Abstract

An important part of any engineer's tool box is a set of simple equations that will allow them to quickly assess the performance potential of a given project. For many years, the model of Nelson and McNeil, as well as that of Gates and Ramey, has remained the standard for the preliminary design of in-situ combustion projects; however, advances have been made in our understanding of the fundamental mechanisms and reaction kinetics of the combustion process, both for heavy and light oils. Combining established procedures with an improved interpretation of the mechanisms forms the basis for this paper. The inclusion of the negative temperature gradient region, which affects the transition to the high temperature combustion mode, is one of the key elements of these advances.

The paper also addresses the sizing of air injection capacity and its importance, as well as the monitoring and analysis of gas-phase combustion products. In summary, the paper will provide the engineer with some realistic guidelines. for estimating the oil recovery performance of an in-situ combustion project.

Introduction
Background

In-situ combustion is an enhanced recovery process with tremendous theoretical potential, but it has failed to perform up to expectations in many of its field implementations. Two decades of research work at The University of Calgary on in-situ combustion has focused on the question "What makes in-situ combustion fail?". While many mechanisms have been identified, the most critical with regard to heavy oil is the temperature of the oxidation (combustion) reactions.

Figures 1 and 2 illustrate the importance of the oxidation zone temperature on the residual oil and oil production for Athabasca bitumen (8 °API). Figure 1 shows high residual hydrocarbon concentrations for temperatures of less than 300 °C, while Figure 2 shows that no tests exhibited significant levels of oil recovery for reaction temperatures of less than 350 °C. These data, which were previously reported by Moore et. al.1, were determined by heating pre-mixed Athabasca Oil Sands cores in a one-dimensional core holder at a rate of 40 °C/hour while flowing an oxygen-containing gas. Maximum oil recoveries for this ramped-temperature oxidation tests were significantly lower than those for combustion tube tests due to the oxidation of the oil during the period of heating when temperatures were less than 300 °C. However, the qualitative behavior was similar in both types of tests.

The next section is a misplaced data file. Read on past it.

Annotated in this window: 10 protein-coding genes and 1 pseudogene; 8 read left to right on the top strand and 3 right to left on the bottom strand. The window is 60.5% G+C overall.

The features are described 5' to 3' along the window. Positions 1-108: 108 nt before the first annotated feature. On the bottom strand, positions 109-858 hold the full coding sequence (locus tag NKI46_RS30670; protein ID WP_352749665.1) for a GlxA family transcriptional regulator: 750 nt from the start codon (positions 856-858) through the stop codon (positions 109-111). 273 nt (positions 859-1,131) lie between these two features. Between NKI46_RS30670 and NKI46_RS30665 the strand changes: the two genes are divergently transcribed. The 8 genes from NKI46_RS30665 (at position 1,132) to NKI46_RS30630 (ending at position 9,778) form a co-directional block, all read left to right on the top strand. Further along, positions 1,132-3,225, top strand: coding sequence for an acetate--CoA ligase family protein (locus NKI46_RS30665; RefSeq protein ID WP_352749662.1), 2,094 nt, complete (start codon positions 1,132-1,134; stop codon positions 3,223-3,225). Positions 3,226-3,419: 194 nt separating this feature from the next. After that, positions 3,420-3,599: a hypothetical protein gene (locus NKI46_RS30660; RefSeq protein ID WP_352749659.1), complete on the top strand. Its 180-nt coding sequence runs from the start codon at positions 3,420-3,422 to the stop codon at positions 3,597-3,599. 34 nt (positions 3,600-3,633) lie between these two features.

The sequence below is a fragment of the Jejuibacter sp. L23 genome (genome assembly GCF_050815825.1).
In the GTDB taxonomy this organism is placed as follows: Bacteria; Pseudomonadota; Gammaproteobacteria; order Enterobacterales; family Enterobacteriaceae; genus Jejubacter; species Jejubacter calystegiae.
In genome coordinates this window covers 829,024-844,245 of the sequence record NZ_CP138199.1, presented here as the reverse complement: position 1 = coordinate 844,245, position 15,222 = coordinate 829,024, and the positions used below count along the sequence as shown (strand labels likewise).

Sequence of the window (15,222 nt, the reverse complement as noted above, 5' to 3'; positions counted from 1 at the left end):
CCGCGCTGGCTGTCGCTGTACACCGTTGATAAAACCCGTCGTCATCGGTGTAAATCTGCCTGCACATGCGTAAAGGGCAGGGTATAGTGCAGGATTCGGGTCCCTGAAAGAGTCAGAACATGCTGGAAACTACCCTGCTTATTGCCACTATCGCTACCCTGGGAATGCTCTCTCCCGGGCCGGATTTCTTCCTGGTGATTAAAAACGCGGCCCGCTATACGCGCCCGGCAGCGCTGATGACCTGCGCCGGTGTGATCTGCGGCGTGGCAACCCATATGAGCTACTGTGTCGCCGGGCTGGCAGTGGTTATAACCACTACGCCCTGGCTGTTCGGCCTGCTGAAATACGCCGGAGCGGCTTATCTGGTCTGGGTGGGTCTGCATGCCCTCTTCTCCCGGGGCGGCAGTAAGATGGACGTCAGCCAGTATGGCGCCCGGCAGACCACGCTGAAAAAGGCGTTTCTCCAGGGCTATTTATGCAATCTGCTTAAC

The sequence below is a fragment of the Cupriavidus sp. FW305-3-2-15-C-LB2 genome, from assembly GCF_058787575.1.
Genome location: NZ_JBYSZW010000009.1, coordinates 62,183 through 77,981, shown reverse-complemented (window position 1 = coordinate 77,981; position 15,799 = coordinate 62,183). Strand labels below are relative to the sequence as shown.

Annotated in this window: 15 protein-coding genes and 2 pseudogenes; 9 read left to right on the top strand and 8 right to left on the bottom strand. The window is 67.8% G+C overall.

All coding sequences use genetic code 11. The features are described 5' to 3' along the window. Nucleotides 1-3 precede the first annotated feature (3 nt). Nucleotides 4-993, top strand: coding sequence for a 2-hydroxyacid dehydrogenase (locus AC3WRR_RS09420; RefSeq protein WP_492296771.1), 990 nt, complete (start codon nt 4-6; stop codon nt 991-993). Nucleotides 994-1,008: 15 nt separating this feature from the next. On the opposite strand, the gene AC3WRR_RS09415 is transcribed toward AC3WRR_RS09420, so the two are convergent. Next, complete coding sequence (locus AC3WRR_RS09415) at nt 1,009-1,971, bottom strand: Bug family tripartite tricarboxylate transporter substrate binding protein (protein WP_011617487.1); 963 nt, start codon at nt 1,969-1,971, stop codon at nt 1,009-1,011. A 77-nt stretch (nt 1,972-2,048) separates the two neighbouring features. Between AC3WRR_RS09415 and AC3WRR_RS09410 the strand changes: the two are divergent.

What these ramped-temperature oxidation data show is that the mobilization efficiency of air is low for oxidation temperatures of less than 300 °C. However, reaction temperatures in excess of 350 °C, while necessary, are not a sufficient condition to mobilize oil from the region swept by the oxidation zone. It was found that elevated levels of oil recovery were associated with a rapid transition of the leading edge temperatures to a value in excess of 350 °C. Oxygen flux (defined as the oxygen flow rate per unit area normal to the flow) was the prime operating variable controlling the ability of the oxidation reactions to rapidly attain this high temperature mode.

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